It’s like the punchline to a bad Yakov Smirnoff joke: “Trump doesn’t build tower in Russia, Russia builds Trump into presidency, heuh, heuh, heuh.”
As we reported last month, President Donald Trump once tried to make a deal for a Trump Tower Moscow with two of the central figures in the Trump campaign/Russian collusion meeting, and even announced those plans during a 2013 press conference:
We’re thinking about doing a Trump Tower Moscow, so we’re talking to a group of people about doing that.
According to reporting at the time, however, the plan was shelved when Trump announced his presidential run.
But a new bombshell report from The Washington Post shows that Trump was still pursuing the deal deep into his presidential run, which began on June 16, 2015:
While Donald Trump was running for president in late 2015 and early 2016, his company was pursuing a plan to develop a massive Trump Tower in Moscow, according to several people familiar with the proposal and new records reviewed by Trump Organization lawyers.
As part of the discussions, a Russian-born real estate developer urged Trump to come to Moscow to tout the proposal and suggested that he could get President Vladimir Putin to say “great things” about Trump, according to several people who have been briefed on his correspondence.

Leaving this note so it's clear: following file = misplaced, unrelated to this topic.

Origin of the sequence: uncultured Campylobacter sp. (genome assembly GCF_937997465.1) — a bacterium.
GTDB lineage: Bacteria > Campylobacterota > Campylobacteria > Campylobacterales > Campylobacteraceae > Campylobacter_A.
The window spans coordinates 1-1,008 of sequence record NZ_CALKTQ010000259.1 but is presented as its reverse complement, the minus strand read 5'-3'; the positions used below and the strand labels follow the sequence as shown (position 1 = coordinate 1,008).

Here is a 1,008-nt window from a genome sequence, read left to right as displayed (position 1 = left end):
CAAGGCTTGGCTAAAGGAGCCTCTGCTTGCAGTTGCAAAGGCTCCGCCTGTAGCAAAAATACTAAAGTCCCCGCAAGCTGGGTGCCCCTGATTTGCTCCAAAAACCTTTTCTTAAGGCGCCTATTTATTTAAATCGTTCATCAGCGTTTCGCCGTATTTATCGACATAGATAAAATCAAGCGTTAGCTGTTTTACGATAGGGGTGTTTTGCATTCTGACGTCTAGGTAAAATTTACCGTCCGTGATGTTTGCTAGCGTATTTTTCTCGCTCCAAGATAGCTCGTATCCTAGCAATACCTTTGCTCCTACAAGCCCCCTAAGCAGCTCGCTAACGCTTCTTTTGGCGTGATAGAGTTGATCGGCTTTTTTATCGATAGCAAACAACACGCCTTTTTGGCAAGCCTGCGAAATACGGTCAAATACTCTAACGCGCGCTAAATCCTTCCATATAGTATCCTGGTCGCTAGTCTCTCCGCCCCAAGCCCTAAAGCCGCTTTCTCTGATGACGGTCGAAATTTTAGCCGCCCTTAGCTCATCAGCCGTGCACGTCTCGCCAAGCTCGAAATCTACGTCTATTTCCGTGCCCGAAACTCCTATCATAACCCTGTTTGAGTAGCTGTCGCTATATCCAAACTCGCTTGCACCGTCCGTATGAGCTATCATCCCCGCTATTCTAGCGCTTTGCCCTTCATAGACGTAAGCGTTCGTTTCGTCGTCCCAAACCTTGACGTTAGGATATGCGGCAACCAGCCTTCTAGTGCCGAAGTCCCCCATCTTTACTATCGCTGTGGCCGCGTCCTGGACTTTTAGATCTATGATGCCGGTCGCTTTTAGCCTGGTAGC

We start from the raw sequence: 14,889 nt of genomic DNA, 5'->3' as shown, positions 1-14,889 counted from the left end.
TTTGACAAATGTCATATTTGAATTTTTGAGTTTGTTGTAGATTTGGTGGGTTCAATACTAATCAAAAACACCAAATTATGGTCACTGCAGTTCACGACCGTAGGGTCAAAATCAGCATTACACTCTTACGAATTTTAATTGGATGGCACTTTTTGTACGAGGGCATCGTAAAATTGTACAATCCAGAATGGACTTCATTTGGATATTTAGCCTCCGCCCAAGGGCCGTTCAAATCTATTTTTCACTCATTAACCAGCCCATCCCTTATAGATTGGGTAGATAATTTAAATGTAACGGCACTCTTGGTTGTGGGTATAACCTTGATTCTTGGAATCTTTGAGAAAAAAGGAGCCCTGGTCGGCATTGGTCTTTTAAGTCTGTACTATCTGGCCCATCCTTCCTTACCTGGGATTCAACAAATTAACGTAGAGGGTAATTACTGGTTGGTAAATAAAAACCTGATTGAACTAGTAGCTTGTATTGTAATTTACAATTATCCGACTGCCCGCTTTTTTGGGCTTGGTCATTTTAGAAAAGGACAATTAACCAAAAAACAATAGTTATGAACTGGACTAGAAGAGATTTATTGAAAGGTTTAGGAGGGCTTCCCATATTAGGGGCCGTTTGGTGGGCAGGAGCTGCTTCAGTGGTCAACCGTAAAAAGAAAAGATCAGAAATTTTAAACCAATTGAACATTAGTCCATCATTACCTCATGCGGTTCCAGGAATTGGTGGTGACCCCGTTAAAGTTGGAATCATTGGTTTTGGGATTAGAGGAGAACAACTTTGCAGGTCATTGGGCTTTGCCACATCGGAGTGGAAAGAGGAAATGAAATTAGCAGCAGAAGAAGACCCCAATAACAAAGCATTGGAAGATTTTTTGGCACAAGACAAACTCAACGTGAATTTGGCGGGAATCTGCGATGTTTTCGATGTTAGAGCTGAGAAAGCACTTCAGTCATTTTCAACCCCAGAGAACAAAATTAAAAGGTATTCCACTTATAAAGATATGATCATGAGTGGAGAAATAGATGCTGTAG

[…] Trump never went to Moscow as Sater proposed. And although investors and Trump’s company signed a letter of intent, they lacked the land and permits to proceed and the project was abandoned at the end of January 2016, just before the presidential primaries began, several people familiar with the proposal said.
The White House isn’t denying the report, but rather referring questions to the attorney representing Trump’s personal lawyer, Michael Cohen, who appeared to tacitly confirm the reporting in a statement to the Post:
Cohen, a longtime Trump legal adviser, declined to comment, but his attorney, Stephen Ryan, said his client “has been cooperating and will continue to cooperate with both the House and Senate intelligence committees, including providing them with documents and information and answering any questions they may have about the Moscow building proposal.”
This revelation will certainly dominate news coverage for a time, but more importantly, it shows the ever-tightening circle of facts that special counsel Robert Mueller has to go on, and provides a new set of dots for Congressional investigators to connect.